Trotchie’s mother was murdered when he was just elleven. James counted 13 foster homes that the boy went through before he was returned to the custody of his family. As soon as Trotchie was old enough to enter juvenile detention facilities, that’s where he ended up.

      “He’s 27 years old now,” James said. “Since he’s been 12, I bet you Christopher’s been on the street a total—a total—of maybe one year. As soon as he gets out, he’s back to it. And the reason for that is, he gets released with no plan, no medication—nothing. It’s like they’re setting him up.”

      There are a number of reintegration-support services available in Vancouver. They’re mostly concentrated in the Downtown Eastside, subtly integrated into single-room-occupancy hotels (SROs) and occupying nondescript street-level offices.

      One of the older ones is Lookout Emergency Aid Society, which helps released offenders with housing, vocational training, and employment.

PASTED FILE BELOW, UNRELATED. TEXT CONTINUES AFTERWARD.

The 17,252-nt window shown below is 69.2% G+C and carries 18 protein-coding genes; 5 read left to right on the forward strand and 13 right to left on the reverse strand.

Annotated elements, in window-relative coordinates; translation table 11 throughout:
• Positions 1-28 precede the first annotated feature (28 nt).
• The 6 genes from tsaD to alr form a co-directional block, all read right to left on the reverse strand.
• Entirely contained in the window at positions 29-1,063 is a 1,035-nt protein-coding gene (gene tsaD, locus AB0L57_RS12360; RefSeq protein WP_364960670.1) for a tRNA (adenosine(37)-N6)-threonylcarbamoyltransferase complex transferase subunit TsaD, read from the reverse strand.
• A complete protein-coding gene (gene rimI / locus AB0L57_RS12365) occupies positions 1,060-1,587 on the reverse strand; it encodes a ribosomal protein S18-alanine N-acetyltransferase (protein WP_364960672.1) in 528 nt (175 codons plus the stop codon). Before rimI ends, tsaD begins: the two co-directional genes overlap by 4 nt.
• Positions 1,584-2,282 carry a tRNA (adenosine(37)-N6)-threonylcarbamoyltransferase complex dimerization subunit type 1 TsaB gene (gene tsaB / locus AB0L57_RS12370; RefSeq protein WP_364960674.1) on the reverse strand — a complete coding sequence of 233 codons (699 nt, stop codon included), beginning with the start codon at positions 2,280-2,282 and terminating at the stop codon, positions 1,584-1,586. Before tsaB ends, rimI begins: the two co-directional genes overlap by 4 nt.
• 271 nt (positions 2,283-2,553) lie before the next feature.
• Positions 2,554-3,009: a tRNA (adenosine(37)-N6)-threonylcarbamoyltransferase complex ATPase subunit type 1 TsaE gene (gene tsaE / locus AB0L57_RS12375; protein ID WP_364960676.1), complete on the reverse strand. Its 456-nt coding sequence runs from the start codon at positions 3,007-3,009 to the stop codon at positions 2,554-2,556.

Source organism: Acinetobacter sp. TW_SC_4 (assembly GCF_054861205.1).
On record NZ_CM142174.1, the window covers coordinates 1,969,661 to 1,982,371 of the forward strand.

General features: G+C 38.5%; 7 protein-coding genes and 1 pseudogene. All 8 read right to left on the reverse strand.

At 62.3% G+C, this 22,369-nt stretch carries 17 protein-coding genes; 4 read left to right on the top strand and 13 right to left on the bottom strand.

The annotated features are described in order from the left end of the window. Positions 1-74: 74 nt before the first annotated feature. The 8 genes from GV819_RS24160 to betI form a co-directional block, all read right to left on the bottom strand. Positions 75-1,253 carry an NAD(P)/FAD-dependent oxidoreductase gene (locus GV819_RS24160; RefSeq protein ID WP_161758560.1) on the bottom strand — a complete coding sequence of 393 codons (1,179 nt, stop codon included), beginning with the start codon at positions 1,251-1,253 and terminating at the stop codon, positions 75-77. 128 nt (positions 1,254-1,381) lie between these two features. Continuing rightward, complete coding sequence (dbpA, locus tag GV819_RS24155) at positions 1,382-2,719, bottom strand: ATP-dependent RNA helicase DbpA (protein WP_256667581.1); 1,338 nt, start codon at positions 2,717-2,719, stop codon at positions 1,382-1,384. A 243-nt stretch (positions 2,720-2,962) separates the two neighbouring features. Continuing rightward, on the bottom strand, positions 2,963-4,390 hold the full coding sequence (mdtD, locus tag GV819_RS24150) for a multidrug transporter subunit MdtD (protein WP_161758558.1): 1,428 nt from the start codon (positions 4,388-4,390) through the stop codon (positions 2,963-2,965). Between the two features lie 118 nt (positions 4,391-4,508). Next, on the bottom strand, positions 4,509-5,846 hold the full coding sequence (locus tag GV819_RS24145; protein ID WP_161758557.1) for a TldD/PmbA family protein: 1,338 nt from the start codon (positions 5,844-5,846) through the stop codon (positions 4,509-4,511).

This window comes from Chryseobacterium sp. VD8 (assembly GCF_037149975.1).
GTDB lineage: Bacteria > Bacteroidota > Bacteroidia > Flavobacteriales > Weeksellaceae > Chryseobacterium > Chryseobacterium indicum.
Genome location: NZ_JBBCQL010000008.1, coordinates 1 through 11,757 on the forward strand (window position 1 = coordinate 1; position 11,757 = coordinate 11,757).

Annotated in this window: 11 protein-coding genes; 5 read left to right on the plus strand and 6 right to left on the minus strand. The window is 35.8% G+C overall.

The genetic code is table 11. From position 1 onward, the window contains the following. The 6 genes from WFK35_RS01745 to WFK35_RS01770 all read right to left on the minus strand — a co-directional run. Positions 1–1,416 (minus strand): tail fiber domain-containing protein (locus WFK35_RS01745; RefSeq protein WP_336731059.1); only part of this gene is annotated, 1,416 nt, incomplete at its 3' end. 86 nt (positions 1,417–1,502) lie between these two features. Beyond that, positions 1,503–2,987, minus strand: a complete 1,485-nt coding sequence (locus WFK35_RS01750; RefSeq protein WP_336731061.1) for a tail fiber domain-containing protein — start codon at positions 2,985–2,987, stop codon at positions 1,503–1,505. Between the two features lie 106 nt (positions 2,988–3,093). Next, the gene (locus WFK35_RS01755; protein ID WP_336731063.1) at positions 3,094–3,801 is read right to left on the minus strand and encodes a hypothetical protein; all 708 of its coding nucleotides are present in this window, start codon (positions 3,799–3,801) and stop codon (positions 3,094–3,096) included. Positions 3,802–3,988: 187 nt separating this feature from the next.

Interviewed at his office on Powell Street near Oppenheimer Park, Lookout’s residential manager, Richard Marquez, said most reintegration services’ funding is spread too thin, especially where mental-health services are concerned.

      “They don’t have a lot of medical or psychiatric staff available to them because it’s too damn expensive,” he explained. “You’re talking about $150 an hour for a psych’s time.”

      Marquez recounted a number of stories that demonstrate the extent to which many inmates are released from prison and immediately set on a path back to jail.

      “I’ve actually picked up people from Fraser Regional [Correctional] Centre where nobody is there to meet them,” he said. “It was like, ‘Your time is up; your sentence is served. Good luck.’ ”